sign-extending smaller modes

Jeffrey A Law law@cygnus.com
Tue Aug 8 15:02:00 GMT 2000


  In message < 200008082111.OAA10781@localhost.cygnus.com >you write:
  > > cc: dj@delorie.com, gcc-patches@gcc.gnu.org
  > > Reply-To: law@cygnus.com
  > > Date: Tue, 08 Aug 2000 13:35:50 -0600
  > > From: Jeffrey A Law <law@cygnus.com>
  > > 
  > >   In message < 200008081927.MAA05109@localhost.cygnus.com >you write:
  > >    > Jeffrey A Law <law@cygnus.com> writes:
  > >   > 
  > >   > > Interestingly enough, if I install your change I can't bootstrap th
  > e
  > >   > > PA port, so there's something happening that we don't quite underst
  > and.
  > >   > 
  > >   > I suspect this is a bug somewhere else.  One of the structural
  > >   > problems with gcc is that it doesn't make a proper distinction betwee
  > n
  > >   > arithmetic on the host and arithmetic on the target for integer
  > >   > values.  This causes lots and lots of problems whenever they differ.
  > > It was a *native* build.  The stage1 compiler mis-compiles the stage2
  > 
  > Well, included in my above statement is that 'arithmetic on the host'
  > means HOST_WIDE_INT, but 'arithmetic on the target' happens in some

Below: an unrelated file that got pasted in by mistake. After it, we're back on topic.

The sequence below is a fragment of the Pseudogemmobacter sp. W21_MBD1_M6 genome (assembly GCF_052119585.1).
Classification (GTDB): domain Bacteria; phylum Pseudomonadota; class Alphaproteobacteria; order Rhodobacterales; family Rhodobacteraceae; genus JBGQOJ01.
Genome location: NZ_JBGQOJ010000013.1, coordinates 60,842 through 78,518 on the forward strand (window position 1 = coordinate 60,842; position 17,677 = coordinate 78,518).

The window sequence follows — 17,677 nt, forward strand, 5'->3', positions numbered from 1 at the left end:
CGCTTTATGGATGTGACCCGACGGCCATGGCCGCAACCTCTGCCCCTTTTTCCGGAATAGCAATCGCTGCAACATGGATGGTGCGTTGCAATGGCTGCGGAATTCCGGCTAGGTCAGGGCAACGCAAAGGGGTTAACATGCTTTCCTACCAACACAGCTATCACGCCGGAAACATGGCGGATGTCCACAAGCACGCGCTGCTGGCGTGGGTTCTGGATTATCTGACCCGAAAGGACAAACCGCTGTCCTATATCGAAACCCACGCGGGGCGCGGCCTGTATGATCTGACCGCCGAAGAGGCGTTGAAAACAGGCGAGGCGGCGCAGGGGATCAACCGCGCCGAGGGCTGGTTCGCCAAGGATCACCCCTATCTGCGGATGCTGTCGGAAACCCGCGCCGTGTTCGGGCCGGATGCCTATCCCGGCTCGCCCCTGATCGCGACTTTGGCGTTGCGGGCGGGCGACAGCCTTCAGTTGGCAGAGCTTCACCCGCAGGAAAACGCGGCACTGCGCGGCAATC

> particular mode which may or may not be the same as HOST_WIDE_INT.
  > In the case of the PA, which has SImode and DImode, one of them is
  > guaranteed to be different to HOST_WIDE_INT.
Err, no.

There are two distinct ports for the PA.  One for 32bit compilations, the
other for 64bit compilations (the reasons for this have been discussed
elsewhere).

A side effect of this is when doing native compiles on the PA,
HOST_WIDE_INT == word_mode.


  > Perhaps some problem in the PA's extensive bitfield operations?
  > I guess now someone has to actually debug it.  Do you have a PA
  > machine available?
Yes.  Machine cycles are easy to come by.  Mental cycles are not these days.

You're welcome to try it on one of the PAs in Sunnyvale...
jeff



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